Meta reportedly looks to sell off its Diem crypto project

    29 Jan 2022

    According to anonymous sources, Meta (ex-Facebook) appears to be looking to pull the pin on its Diem/Novi crypto project, with company representatives searching for a buyer for its intellectual property. After three years of development and a raft of changes to its name, scope, leadership, and purpose, it seems like Meta’s trouble stablecoin project may soon come to an end.

    According to Bloomberg, the Diem Association, formerly known as Libra, is in talks to sell off its assets and return capital to investors.

    The project’s members include a few dozen of the world’s biggest tech companies and investors, including Uber, a16z, Temasek, Spotify, Coinbase, and Ribbit Capital — although it’s unclear which of Diem’s members invested in the project.

    According to reports, the group has held discussions with investment bankers over how best to hawk its intellectual property and find new employment for its engineers. However, the discussions are ongoing, and there is no guarantee that Diem will find a buyer.

    Some of the bigger founding members appear to have gotten cold feet. Seven of the original 28 founding members — that’s a quarter of them — dropped out before the association’s inaugural meeting in Geneva. Those exiting included PayPal, eBay, Stripe, and financial services giants Visa and Mastercard. The departures are big losses because those members brought expertise in payments and transfers technology. The other dropouts are Mercado Pago, the online payments platform of Argentina’s Mercado Libre marketplace, and Booking Holdings, an online travel company that runs sites including Priceline, Kayak, and OpenTable.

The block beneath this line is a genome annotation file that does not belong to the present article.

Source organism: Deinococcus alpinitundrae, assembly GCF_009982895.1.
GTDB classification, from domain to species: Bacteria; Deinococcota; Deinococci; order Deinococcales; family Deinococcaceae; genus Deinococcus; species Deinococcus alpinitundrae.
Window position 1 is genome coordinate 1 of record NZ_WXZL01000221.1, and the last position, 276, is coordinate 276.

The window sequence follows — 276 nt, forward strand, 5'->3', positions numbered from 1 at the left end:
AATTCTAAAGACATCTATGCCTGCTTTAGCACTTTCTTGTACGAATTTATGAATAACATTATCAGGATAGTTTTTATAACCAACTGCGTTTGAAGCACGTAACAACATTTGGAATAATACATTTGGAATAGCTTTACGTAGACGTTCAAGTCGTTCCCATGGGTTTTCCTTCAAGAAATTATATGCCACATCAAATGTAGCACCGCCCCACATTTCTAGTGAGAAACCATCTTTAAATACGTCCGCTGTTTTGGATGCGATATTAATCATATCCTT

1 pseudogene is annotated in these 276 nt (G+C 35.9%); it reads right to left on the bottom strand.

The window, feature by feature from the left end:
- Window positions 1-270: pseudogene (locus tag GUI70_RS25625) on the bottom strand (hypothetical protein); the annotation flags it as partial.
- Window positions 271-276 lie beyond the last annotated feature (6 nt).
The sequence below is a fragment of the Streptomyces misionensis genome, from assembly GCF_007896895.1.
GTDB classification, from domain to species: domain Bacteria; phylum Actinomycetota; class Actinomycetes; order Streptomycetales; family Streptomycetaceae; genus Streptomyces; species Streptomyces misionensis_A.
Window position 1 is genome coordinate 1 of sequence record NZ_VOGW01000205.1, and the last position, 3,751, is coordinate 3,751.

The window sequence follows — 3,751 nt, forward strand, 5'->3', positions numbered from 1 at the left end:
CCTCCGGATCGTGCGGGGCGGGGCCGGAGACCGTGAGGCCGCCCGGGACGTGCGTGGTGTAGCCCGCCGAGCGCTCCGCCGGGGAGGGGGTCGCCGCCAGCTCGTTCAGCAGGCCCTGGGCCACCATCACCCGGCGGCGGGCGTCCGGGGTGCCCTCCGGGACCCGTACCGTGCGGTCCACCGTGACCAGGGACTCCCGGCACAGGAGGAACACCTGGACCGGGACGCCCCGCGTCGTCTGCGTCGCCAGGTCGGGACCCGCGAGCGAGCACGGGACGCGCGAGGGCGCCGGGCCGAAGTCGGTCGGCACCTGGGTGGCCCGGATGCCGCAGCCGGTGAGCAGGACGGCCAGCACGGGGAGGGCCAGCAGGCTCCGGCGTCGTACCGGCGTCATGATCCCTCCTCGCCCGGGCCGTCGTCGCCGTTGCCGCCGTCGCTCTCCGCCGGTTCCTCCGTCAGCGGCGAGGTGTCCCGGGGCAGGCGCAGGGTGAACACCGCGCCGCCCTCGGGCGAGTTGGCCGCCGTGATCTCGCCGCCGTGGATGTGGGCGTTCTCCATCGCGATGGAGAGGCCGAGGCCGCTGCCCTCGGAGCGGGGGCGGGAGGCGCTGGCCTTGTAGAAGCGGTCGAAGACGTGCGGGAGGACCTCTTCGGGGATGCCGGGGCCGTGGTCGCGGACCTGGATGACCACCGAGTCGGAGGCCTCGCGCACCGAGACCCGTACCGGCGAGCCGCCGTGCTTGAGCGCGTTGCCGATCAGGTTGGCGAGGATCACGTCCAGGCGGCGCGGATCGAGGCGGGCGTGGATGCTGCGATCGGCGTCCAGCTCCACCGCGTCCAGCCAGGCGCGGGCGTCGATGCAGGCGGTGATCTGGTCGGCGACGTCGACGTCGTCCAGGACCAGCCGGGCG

It is a muted end to a project that burst onto the scene in 2019 with a bold plan to create a new form of stablecoin destined for use within Meta’s family of apps and beyond.

    Diem (former Libra) faced stern early opposition from regulators and was forced to rein in its ambitions. Instead of a stablecoin backed by a basket of global fiat currencies, the vision morphed into individual coins backed by single national currencies.

    But the setbacks kept coming. In August last year, The Block reported that Meta’s crypto subsidiary Novi planned to work with a stablecoin issuer other than Diem. A planned stablecoin partnership with crypto-friendly Silvergate Bank also drew regulatory opposition.

    And finally, Meta’s crypto lead and a co-founder of Diem David Marcus resigned from the social media company in November.

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